Peter Korn has a well-crafted story in the Portland Tribune about the travails of probation officers and the promise of quick and predictable sanctions. He quotes unnamed “experts” as claiming that Hawaii’s HOPE program is “expensive” and doubting that it can be taken to scale. In fact, the program saves five incarceration dollars for every supervision dollar it spends, and in Honolulu it’s already operating at scale.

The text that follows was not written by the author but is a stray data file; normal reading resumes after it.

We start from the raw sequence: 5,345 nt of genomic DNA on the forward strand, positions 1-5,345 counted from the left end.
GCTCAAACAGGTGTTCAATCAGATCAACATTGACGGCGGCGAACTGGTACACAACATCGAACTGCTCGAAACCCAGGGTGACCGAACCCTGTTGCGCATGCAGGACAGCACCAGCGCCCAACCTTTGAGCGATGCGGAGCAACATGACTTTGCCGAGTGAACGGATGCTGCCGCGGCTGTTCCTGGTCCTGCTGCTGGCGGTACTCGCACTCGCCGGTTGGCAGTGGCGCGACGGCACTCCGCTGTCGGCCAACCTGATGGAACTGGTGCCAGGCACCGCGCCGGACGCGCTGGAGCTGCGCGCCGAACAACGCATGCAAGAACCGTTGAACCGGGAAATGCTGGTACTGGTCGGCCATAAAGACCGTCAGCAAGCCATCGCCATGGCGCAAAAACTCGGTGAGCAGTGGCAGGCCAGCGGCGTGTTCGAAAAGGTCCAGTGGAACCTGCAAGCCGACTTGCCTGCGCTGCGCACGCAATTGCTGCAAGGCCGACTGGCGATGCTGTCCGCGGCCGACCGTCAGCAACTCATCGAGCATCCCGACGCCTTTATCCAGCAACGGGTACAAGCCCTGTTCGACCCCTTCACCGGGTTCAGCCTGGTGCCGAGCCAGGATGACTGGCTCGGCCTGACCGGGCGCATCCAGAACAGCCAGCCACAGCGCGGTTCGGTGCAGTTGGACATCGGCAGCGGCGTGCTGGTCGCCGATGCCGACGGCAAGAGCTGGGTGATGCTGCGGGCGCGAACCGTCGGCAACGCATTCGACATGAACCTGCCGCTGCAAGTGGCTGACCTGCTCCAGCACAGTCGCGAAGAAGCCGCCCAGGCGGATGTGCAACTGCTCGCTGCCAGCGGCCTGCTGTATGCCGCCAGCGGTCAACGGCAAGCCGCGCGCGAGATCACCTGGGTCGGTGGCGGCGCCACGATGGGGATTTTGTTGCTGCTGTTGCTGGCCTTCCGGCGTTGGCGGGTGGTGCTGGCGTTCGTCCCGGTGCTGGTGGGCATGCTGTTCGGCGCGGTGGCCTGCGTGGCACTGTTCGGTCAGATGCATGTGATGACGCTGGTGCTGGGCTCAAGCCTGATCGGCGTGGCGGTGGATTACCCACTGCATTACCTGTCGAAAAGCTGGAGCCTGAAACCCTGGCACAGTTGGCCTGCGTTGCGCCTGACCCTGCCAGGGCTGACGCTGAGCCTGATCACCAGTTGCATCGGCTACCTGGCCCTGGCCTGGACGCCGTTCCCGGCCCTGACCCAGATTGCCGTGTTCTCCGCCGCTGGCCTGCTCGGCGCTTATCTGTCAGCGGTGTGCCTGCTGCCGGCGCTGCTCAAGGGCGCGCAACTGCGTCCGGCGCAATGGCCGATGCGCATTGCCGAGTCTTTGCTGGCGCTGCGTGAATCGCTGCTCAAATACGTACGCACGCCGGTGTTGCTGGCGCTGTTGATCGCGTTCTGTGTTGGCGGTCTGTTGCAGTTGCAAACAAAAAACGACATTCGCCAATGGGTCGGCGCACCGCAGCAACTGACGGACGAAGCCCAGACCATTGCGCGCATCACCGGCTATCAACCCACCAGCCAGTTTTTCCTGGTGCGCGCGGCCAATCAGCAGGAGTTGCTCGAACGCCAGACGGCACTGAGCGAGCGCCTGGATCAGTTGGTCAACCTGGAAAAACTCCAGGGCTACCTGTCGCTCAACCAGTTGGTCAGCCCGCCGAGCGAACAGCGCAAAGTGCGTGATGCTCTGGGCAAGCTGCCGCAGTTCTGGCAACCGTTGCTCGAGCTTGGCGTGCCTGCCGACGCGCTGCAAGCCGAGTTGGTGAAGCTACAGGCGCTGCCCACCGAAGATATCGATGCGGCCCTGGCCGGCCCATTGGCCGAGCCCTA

Korn reports that Multnomah County is paying $8-$15 per day for electronic position monitoring. That’s way more expensive than it needs to be; using “passive” monitoring, where if the offender is out of position the fact is automatically reported to his probation officer the next day, a GPS anklet shouldn’t cost more than $4/day.